Fred Gibson, Johnny McDaid,

Ed Sheeran



Over the course of his career, Sheeran has appeared in the song of the year category as a folk-leaning troubadour (with “The A Team” in 2013), a master balladeer (with “Thinking Out Loud,” which won in 2016) and as a pop star collaborat­or (with Justin Bieber’s “Love Yourself” in 2017). With “Bad Habits,” he enters the race as a stadiumcon­quering superstar with a strong interest in dance music. The British singer-songwriter co-wrote the lead single to his fourth solo studio album,

=, with Johnny McDaid, who contribute­d to Sheeran’s 2017 smash “Shape of You,” and

Fred Gibson, who worked closely with Sheeran on 2019’s No.6 Collaborat­ions Project. The song of the year nod for “Bad Habits,” which peaked at No. 2 on the Billboard Hot 100, represents the lone nomination this year for Sheeran, a fourtime Grammy winner.





Ruby Amanfu, Brandi Carlile,

Brandy Clark, Alicia Keys, Hillary Lindsey, Lori McKenna, Linda Perry, Hailey Whitters LABEL


Days before the 2020 election, Keys and Carlile joined forces for “A Beautiful Noise,” a soulful piano ballad that encouraged listeners to use their voices at the ballot box. Over a year later, the collaborat­ion has become Carlile’s second song of the year entry at the upcoming Grammys and Keys’ first appearance in the category in 17 years. “A Beautiful Noise” — which includes contributi­ons from songwriter­s Ruby Amanfu, Brandy Clark, Hillary Lindsey, Lori McKenna, Linda Perry and Hailey Whitters, along with its two artists — was included on a reissue of Keys’ 2020 album, Alicia, following its premiere on the CBS special Every Vote Counts: A Celebratio­n of Democracy. Keys, who won song of the year at the 2002 Grammys with her debut smash, “Fallin’,” is also nominated in the best immersive audio album category for Alicia, while Carlile scored four other nomination­s this year.




Daniel Nigro, Olivia Rodrigo



In 2021, Rodrigo scored five top 20 hits on the Hot 100 from her debut album, Sour, including a pair of charttoppe­rs. Yet her first entry, “drivers license,” remains her biggest hit to date, an emotional gut punch that spent eight straight weeks atop the chart. Co-written with producer Dan Nigro, “drivers license” invited tabloid speculatio­n about the subject of the postbreaku­p track, as well as the identity of the rival “blonde girl” referenced in the lyrics. Rodrigo has remained mum on specifics, but the guessing game became a talking point as the single crossed over to pop radio and dominated streaming platforms. Although “drivers license” is nominated for three Grammys, Rodrigo’s other No. 1 single, “good 4 u,” also scored a nod for best music video, and Sour will compete for album of the year and best pop vocal album.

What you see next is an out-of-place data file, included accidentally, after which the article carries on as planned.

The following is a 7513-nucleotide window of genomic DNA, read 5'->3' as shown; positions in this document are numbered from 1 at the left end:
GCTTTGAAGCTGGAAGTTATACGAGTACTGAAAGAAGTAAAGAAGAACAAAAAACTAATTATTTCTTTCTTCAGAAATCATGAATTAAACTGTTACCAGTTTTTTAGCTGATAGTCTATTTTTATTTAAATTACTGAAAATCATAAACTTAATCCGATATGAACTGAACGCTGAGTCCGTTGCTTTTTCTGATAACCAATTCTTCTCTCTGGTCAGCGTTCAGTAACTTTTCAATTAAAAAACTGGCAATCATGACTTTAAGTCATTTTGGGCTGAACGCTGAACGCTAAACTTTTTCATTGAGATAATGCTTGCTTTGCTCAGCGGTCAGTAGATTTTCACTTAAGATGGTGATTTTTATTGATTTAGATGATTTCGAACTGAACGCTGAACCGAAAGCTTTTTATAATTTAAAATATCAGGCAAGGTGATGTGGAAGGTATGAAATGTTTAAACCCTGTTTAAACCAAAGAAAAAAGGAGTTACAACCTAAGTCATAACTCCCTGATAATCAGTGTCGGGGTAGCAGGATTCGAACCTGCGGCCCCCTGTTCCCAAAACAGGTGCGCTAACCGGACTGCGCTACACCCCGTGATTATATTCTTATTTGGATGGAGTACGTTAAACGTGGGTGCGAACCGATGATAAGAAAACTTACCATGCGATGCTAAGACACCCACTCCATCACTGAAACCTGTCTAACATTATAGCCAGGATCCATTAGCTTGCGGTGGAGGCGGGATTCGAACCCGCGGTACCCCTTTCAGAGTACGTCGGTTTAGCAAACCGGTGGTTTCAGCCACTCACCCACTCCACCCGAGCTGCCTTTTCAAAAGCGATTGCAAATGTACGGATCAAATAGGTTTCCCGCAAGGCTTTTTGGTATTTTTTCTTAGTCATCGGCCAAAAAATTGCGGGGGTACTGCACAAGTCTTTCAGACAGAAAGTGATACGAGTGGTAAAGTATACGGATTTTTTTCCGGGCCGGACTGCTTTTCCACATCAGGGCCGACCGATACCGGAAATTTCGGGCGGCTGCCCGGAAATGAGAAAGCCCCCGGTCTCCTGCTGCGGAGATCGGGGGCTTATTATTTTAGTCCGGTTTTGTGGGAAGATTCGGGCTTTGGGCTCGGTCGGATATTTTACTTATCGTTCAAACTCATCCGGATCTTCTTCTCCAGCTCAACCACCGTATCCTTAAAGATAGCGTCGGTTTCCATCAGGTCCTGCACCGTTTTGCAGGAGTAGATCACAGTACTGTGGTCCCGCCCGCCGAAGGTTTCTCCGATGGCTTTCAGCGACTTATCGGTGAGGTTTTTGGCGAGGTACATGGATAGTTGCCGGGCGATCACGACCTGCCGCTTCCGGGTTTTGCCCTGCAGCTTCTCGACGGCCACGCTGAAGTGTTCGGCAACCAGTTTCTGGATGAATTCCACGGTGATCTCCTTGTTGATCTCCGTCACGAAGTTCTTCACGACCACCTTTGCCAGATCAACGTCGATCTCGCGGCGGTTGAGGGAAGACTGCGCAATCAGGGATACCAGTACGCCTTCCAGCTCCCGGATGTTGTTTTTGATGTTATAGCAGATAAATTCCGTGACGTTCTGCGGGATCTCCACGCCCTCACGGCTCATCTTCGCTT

Dernst “D’Mile” Emile II, H.E.R.,

Tiara Thomas


Six Course/MBK/RCA

For the third consecutiv­e year, a track performed by H.E.R. is nominated for song of the year. Following last year’s win for “I Can’t Breathe,” that song’s three writers — Dernst “D’Mile” Emile II, H.E.R. and Tiara Thomas — are trying to make history with back-to-back victories, which would be a first in the category. H.E.R. teamed with D’Mile and Thomas for “Fight for You” as part of the music from the Academy

Award best picture nominee Judas and the Black Messiah, and the soul single ultimately won the Oscar for best original song. Although neither “I Can’t Breathe” nor “Fight for You” made H.E.R.’s 2021 full-length, Back of My Mind, the project still scored another album of the year nod for the R&B star, the third of her career. D’Mile also appears in this category as a co-writer on Silk Sonic’s chart-topping hit “Leave the Door Open.”



SONGWRITER­S Billie Eilish O’Connell, Finneas O’Connell

LABELS Darkroom/Interscope

Since Eilish swept the Big Four categories at the 2020 Grammys, becoming just the second artist to do so in the awards’ history, her accolades have only grown: The teen superstar scored four more nomination­s and two more wins the following year, and now returns with seven more nods, bringing her career total to 17. “Happier Than Ever” marks her third straight song of the year nod, following “bad guy” and “Everything I Wanted”; like those two hits, the title track to Happier Than Ever was co-written with Eilish’s older brother, Finneas O’Connell, and unlike her previous nominees, “Happier Than Ever” is divided into two parts over an extended run time, with a gentle acoustic track giving way to a furious rock anthem. Eilish and O’Connell will once again compete in the category against Dernst “D’Mile” Emile II, H.E.R. and Tiara Thomas, whose “I Can’t Breathe” triumphed over “Everything I Wanted” at last year’s ceremony... one year after Eilish’s “bad guy” bested H.E.R.’s “Hard Place.”

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